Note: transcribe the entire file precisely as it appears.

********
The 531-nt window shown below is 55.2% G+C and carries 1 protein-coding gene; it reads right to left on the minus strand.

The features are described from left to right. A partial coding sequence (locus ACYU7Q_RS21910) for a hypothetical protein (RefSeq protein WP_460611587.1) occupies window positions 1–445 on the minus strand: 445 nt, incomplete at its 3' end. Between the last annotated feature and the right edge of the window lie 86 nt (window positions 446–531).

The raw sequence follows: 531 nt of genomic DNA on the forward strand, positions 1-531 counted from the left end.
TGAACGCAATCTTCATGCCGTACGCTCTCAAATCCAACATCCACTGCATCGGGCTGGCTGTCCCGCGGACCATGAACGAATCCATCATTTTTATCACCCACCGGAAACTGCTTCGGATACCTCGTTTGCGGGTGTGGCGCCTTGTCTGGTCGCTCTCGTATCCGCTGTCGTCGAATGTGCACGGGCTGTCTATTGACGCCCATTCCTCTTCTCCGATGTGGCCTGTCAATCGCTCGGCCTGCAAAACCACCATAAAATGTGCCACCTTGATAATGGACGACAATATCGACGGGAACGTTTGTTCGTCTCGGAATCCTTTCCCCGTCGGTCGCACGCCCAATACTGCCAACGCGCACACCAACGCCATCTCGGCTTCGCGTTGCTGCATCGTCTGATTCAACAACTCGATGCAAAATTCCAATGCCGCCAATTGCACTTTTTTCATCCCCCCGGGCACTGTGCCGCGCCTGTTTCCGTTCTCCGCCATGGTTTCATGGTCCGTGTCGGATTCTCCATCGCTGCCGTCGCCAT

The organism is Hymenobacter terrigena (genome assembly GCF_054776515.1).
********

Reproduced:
The 531-nt window shown below is 55.2% G+C and carries 1 protein-coding gene; it reads right to left on the minus strand.

The features are described from left to right. A partial coding sequence (locus ACYU7Q_RS21910) for a hypothetical protein (RefSeq protein WP_460611587.1) occupies window positions 1–445 on the minus strand: 445 nt, incomplete at its 3' end. Between the last annotated feature and the right edge of the window lie 86 nt (window positions 446–531).

The raw sequence follows: 531 nt of genomic DNA on the forward strand, positions 1-531 counted from the left end.
TGAACGCAATCTTCATGCCGTACGCTCTCAAATCCAACATCCACTGCATCGGGCTGGCTGTCCCGCGGACCATGAACGAATCCATCATTTTTATCACCCACCGGAAACTGCTTCGGATACCTCGTTTGCGGGTGTGGCGCCTTGTCTGGTCGCTCTCGTATCCGCTGTCGTCGAATGTGCACGGGCTGTCTATTGACGCCCATTCCTCTTCTCCGATGTGGCCTGTCAATCGCTCGGCCTGCAAAACCACCATAAAATGTGCCACCTTGATAATGGACGACAATATCGACGGGAACGTTTGTTCGTCTCGGAATCCTTTCCCCGTCGGTCGCACGCCCAATACTGCCAACGCGCACACCAACGCCATCTCGGCTTCGCGTTGCTGCATCGTCTGATTCAACAACTCGATGCAAAATTCCAATGCCGCCAATTGCACTTTTTTCATCCCCCCGGGCACTGTGCCGCGCCTGTTTCCGTTCTCCGCCATGGTTTCATGGTCCGTGTCGGATTCTCCATCGCTGCCGTCGCCAT

The organism is Hymenobacter terrigena (genome assembly GCF_054776515.1).